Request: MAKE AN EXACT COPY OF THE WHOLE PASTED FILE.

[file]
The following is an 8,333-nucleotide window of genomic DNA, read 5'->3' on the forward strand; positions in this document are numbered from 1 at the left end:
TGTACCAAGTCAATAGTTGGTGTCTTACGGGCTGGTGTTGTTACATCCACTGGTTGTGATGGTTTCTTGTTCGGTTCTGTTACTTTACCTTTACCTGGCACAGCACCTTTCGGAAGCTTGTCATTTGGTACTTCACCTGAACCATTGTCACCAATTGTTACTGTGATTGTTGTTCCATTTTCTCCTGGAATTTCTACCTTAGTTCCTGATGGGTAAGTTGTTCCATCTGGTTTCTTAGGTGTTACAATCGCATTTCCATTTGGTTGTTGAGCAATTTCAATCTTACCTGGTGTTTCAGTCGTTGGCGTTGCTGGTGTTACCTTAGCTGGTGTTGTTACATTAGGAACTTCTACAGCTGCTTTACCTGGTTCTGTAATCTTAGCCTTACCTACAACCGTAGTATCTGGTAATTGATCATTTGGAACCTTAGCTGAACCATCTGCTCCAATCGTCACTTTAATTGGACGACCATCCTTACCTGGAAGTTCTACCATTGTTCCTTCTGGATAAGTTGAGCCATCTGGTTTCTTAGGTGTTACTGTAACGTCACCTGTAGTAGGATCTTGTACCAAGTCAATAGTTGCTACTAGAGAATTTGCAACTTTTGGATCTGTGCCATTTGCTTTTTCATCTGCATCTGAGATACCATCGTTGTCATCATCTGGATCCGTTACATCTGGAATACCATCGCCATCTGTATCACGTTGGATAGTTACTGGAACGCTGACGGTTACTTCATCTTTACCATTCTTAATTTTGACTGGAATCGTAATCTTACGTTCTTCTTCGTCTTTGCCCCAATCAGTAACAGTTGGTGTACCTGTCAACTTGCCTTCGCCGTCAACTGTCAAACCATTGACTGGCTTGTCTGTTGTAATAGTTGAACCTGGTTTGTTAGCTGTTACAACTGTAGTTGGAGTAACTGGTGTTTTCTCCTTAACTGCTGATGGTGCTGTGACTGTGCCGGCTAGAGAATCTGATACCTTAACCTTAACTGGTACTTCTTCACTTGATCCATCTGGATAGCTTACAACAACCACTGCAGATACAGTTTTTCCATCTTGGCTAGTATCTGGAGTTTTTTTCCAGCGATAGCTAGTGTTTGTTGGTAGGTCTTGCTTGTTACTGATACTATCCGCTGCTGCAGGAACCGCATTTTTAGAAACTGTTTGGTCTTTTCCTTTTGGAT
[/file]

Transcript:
The following is an 8,333-nucleotide window of genomic DNA, read 5'->3' on the forward strand; positions in this document are numbered from 1 at the left end:
TGTACCAAGTCAATAGTTGGTGTCTTACGGGCTGGTGTTGTTACATCCACTGGTTGTGATGGTTTCTTGTTCGGTTCTGTTACTTTACCTTTACCTGGCACAGCACCTTTCGGAAGCTTGTCATTTGGTACTTCACCTGAACCATTGTCACCAATTGTTACTGTGATTGTTGTTCCATTTTCTCCTGGAATTTCTACCTTAGTTCCTGATGGGTAAGTTGTTCCATCTGGTTTCTTAGGTGTTACAATCGCATTTCCATTTGGTTGTTGAGCAATTTCAATCTTACCTGGTGTTTCAGTCGTTGGCGTTGCTGGTGTTACCTTAGCTGGTGTTGTTACATTAGGAACTTCTACAGCTGCTTTACCTGGTTCTGTAATCTTAGCCTTACCTACAACCGTAGTATCTGGTAATTGATCATTTGGAACCTTAGCTGAACCATCTGCTCCAATCGTCACTTTAATTGGACGACCATCCTTACCTGGAAGTTCTACCATTGTTCCTTCTGGATAAGTTGAGCCATCTGGTTTCTTAGGTGTTACTGTAACGTCACCTGTAGTAGGATCTTGTACCAAGTCAATAGTTGCTACTAGAGAATTTGCAACTTTTGGATCTGTGCCATTTGCTTTTTCATCTGCATCTGAGATACCATCGTTGTCATCATCTGGATCCGTTACATCTGGAATACCATCGCCATCTGTATCACGTTGGATAGTTACTGGAACGCTGACGGTTACTTCATCTTTACCATTCTTAATTTTGACTGGAATCGTAATCTTACGTTCTTCTTCGTCTTTGCCCCAATCAGTAACAGTTGGTGTACCTGTCAACTTGCCTTCGCCGTCAACTGTCAAACCATTGACTGGCTTGTCTGTTGTAATAGTTGAACCTGGTTTGTTAGCTGTTACAACTGTAGTTGGAGTAACTGGTGTTTTCTCCTTAACTGCTGATGGTGCTGTGACTGTGCCGGCTAGAGAATCTGATACCTTAACCTTAACTGGTACTTCTTCACTTGATCCATCTGGATAGCTTACAACAACCACTGCAGATACAGTTTTTCCATCTTGGCTAGTATCTGGAGTTTTTTTCCAGCGATAGCTAGTGTTTGTTGGTAGGTCTTGCTTGTTACTGATACTATCCGCTGCTGCAGGAACCGCATTTTTAGAAACTGTTTGGTCTTTTCCTTTTGGAT